Apparently, Mexico is far too dangerous, corrupt, and crime-ridden to confer the sense of safety these refugees require. Sadly, asylum seekers cannot make this argument explicitly, because any intimation that Mexico is dangerous, corrupt, or crime-ridden is inherently racist. As a result, with the notion of asylum in Mexico being beyond the pale, the only remaining possibility is admission to the U.S.

Under current American law, anyone arriving in the U.S., legally or illegally, is allowed to plead their case for admission. Those who arrive illegally are detained — as befits their status as lawbreakers — while awaiting their hearing. Unlike most criminal detainees, however, they can free themselves at any point by agreeing to leave the U.S. and return home.

Some of those who choose to stay in detention, however, arrive with their children.

On humanitarian grounds, current law prohibits detaining those children with their parents.

That leaves three logical possibilities: turn the parents away without a hearing; allow families to enter the country without a hearing; or have American authorities take temporary custody of the children while the parents voluntarily await their hearings.

Complicating matters, most of the adults arriving with children are not family members. While everyone admits that obscene amounts of human trafficking, slavery, drug running, and prostitution play important roles in the flood of people arriving at our southern border, it is impermissible — unsurprisingly, racist — to suggest that those leading the charge are disproportionately traffickers, slavers, gangs, or pimps.

This framework provided the most recent flareup between the storylines.

The initial Trump view favored taking responsibility for the children and giving every adult a full and fair hearing. In addition to providing decent care and due process, this separation also struck a blow against criminal brutality.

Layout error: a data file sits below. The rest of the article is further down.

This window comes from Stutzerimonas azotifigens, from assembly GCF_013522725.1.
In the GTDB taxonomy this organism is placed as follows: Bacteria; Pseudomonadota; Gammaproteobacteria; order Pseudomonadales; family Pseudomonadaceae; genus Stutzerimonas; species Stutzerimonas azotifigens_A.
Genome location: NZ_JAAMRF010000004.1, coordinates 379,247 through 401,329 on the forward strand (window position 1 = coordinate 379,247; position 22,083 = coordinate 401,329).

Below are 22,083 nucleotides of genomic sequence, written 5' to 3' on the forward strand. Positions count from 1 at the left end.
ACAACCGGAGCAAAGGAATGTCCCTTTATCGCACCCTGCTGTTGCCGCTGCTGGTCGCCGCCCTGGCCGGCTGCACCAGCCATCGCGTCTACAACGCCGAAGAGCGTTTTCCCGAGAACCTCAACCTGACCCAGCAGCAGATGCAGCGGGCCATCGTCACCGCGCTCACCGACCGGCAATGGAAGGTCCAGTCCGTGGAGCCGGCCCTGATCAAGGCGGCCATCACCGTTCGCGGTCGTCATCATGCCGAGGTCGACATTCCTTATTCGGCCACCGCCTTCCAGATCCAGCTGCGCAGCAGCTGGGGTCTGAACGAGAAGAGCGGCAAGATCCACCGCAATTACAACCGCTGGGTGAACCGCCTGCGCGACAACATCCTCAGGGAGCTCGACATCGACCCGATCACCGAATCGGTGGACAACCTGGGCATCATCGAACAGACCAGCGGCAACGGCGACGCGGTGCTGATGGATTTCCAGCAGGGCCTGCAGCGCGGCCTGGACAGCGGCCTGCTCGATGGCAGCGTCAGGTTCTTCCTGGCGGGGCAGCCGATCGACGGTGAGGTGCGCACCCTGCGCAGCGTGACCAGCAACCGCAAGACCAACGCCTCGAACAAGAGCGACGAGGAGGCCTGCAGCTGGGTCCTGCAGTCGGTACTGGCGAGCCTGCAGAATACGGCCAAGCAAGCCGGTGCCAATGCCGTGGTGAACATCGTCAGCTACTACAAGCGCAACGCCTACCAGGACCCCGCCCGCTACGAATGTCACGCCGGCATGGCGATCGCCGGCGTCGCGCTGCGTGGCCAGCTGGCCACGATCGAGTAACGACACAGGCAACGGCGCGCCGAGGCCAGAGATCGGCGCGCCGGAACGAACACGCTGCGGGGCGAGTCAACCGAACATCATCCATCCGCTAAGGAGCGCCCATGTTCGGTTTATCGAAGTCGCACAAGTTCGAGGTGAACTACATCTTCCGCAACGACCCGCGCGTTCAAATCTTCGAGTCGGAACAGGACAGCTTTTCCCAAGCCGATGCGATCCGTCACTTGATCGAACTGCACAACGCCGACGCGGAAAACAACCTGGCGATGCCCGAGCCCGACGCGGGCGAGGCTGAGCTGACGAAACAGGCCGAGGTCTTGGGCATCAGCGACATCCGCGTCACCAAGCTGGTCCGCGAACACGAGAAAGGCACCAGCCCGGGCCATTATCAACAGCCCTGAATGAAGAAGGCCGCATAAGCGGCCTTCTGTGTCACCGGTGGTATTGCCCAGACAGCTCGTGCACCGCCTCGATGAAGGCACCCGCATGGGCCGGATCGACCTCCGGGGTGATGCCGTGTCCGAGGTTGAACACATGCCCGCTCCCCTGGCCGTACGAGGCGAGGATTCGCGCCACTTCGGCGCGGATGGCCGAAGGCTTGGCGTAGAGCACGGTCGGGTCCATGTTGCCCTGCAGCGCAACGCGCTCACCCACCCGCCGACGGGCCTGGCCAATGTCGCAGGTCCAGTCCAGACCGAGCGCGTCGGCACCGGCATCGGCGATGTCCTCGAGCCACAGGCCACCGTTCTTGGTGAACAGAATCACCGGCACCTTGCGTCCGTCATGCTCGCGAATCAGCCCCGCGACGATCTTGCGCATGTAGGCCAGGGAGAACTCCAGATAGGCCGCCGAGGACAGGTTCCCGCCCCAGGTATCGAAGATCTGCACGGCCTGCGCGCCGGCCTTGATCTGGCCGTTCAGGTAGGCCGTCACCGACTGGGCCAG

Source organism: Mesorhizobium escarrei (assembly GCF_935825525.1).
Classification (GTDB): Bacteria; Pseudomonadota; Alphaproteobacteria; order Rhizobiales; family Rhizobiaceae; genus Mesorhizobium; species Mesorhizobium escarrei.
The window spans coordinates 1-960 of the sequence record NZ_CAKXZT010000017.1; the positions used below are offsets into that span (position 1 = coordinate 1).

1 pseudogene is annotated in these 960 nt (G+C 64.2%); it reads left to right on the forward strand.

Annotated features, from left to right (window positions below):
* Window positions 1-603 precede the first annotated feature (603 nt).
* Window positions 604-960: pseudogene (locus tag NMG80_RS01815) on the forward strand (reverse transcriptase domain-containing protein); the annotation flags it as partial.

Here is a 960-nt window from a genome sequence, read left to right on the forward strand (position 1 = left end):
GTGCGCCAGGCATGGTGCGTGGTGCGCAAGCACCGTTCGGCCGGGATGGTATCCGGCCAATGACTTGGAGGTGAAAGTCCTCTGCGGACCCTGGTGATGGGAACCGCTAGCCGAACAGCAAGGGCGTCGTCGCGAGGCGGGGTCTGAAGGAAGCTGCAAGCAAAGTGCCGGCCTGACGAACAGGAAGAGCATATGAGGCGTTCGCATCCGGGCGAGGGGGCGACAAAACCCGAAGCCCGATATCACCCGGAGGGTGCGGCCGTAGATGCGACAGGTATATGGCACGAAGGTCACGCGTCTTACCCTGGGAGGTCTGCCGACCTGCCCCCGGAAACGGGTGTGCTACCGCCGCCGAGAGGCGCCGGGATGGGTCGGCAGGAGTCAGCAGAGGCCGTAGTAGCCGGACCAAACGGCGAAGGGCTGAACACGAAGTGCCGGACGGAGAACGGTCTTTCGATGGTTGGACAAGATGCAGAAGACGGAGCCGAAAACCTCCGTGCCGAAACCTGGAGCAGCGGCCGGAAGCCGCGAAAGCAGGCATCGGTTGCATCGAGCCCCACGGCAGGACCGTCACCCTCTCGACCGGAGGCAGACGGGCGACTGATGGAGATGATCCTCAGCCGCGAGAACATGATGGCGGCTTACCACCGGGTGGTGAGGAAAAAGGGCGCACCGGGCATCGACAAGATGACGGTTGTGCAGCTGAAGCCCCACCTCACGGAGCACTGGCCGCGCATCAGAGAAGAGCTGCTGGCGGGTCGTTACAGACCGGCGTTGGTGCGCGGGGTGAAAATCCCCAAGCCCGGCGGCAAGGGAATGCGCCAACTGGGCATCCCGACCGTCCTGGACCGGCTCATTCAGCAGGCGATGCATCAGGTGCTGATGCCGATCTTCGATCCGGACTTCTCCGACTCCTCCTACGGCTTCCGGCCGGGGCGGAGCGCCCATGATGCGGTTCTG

The Resistance demonized this approach, however, arguing in favor of admitting everyone — parents and traffickers alike — into the country without a hearing. Once in, they can be ushered to the nearest sanctuary city, disappear into the ether, and add to the number of illegal aliens operating in the darkness and demanding entitlements.

Therein lies the truth of the immigration debate.

President Trump seeks a system that lets the U.S. select only the best applicants and those genuinely in need of asylum.

The Resistance seeks to open our borders to criminal elements from broken societies whom only racists would regard as criminal elements from broken societies.

Bruce Abramson is the President of Informationism, Inc., Vice President and Director of Policy at the Iron Dome Alliance, and a Senior Fellow at the London Center for Policy Research. Jeff Ballabon is CEO of B2 Strategic, a Senior Fellow at the American Conservative Union's Center for Statesmanship and Diplomacy, and an advisor to Donald J. Trump for President, Inc. To read more of their reports — Click Here Now.

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Americans of all political stripes agree: the scene at our southern border is disturbing and unacceptable. As we’ve come to expect in these hyper-partisan times, however, that’s as far as the agreement goes.
liberals, immigration, border, trafficking
Monday, 25 June 2018 05:01 PM